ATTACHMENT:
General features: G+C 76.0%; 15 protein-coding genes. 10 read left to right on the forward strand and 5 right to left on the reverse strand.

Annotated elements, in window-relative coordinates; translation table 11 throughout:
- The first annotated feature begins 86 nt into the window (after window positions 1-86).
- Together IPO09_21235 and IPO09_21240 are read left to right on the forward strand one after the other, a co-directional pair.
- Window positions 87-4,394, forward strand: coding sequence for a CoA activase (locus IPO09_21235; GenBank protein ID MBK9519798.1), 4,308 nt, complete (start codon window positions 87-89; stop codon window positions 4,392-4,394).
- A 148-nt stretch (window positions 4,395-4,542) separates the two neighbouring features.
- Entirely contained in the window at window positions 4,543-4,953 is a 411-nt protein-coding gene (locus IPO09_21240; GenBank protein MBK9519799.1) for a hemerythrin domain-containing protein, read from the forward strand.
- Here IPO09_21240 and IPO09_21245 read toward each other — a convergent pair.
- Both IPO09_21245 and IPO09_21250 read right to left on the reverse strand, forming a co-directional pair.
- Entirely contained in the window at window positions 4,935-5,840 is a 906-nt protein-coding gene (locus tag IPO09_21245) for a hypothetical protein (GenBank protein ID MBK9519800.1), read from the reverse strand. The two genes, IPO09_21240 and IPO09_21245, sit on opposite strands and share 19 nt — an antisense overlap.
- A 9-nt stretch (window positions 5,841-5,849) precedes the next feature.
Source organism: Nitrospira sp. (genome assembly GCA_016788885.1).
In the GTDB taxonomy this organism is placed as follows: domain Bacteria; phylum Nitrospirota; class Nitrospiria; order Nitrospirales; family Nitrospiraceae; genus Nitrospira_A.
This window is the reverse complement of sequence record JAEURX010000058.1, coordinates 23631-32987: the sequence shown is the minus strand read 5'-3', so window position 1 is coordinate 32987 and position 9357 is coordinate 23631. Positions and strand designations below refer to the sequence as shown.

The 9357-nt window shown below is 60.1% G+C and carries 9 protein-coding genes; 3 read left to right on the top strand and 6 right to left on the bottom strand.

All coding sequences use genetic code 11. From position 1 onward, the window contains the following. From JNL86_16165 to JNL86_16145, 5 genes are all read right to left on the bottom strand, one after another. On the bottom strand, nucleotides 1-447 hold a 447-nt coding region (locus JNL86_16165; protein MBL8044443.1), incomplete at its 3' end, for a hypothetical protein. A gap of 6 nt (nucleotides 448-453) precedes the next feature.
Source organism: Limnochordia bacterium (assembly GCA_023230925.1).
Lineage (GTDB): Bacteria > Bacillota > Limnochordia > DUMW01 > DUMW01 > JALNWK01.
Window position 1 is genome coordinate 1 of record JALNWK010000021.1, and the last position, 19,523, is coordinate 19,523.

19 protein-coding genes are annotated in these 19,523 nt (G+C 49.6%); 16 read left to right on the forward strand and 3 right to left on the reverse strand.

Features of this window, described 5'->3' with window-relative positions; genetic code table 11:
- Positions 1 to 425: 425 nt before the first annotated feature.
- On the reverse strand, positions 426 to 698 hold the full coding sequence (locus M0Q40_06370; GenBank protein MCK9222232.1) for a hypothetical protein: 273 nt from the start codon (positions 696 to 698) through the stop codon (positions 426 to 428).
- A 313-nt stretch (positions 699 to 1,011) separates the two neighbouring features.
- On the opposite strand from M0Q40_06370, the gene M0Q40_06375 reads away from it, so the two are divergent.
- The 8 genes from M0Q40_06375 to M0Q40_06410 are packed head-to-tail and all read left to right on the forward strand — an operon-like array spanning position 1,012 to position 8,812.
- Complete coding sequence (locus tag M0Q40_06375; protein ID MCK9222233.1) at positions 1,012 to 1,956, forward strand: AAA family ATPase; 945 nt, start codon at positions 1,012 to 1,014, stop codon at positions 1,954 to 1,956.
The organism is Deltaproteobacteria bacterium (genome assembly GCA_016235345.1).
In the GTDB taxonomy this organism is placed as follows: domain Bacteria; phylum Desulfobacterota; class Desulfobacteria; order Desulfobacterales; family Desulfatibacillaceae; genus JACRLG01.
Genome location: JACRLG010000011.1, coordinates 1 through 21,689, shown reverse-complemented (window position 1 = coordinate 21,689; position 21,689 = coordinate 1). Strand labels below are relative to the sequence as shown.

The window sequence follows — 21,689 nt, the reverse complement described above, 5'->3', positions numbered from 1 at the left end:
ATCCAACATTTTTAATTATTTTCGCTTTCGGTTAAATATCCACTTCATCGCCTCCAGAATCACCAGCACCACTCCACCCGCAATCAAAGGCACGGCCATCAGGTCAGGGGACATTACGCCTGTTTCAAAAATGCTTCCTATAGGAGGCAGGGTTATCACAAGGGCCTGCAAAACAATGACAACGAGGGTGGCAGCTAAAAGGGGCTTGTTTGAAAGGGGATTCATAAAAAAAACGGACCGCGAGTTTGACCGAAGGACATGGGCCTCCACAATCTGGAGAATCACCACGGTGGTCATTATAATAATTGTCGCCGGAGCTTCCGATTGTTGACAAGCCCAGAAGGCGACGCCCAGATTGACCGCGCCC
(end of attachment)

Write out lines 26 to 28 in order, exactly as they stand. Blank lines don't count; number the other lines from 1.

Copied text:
- The 8 genes from M0Q40_06375 to M0Q40_06410 are packed head-to-tail and all read left to right on the forward strand — an operon-like array spanning position 1,012 to position 8,812.
- Complete coding sequence (locus tag M0Q40_06375; protein ID MCK9222233.1) at positions 1,012 to 1,956, forward strand: AAA family ATPase; 945 nt, start codon at positions 1,012 to 1,014, stop codon at positions 1,954 to 1,956.
The organism is Deltaproteobacteria bacterium (genome assembly GCA_016235345.1).